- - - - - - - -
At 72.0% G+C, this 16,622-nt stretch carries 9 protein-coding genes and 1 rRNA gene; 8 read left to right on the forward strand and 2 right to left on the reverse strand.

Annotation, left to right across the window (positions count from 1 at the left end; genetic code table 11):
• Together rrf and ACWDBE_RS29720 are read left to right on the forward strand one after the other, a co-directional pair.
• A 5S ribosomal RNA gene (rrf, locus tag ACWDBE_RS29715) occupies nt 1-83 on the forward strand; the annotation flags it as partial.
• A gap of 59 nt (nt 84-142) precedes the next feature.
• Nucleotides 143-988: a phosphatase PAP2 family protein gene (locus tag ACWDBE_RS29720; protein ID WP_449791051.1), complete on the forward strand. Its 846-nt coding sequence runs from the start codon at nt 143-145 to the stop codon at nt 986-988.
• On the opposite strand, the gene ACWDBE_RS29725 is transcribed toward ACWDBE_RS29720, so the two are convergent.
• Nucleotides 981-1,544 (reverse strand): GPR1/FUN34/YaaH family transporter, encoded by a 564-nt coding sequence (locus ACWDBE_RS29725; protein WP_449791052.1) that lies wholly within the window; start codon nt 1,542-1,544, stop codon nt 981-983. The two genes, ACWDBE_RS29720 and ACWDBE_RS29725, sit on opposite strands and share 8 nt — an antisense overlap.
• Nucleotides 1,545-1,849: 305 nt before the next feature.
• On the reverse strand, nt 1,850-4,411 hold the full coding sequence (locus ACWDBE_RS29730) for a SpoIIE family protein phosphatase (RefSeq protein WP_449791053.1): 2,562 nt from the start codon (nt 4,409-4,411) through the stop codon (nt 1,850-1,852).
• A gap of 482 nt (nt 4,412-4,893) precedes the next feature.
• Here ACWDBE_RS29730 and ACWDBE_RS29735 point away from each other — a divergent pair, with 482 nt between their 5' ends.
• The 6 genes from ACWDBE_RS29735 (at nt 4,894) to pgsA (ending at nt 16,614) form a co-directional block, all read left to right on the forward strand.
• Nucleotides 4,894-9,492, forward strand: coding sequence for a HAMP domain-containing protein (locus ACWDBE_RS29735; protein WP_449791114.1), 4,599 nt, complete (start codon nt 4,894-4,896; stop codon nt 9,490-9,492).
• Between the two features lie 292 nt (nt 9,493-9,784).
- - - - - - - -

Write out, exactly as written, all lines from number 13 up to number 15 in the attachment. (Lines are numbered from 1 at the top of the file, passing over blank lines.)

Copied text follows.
• The 6 genes from ACWDBE_RS29735 (at nt 4,894) to pgsA (ending at nt 16,614) form a co-directional block, all read left to right on the forward strand.
• Nucleotides 4,894-9,492, forward strand: coding sequence for a HAMP domain-containing protein (locus ACWDBE_RS29735; protein WP_449791114.1), 4,599 nt, complete (start codon nt 4,894-4,896; stop codon nt 9,490-9,492).
• Between the two features lie 292 nt (nt 9,493-9,784).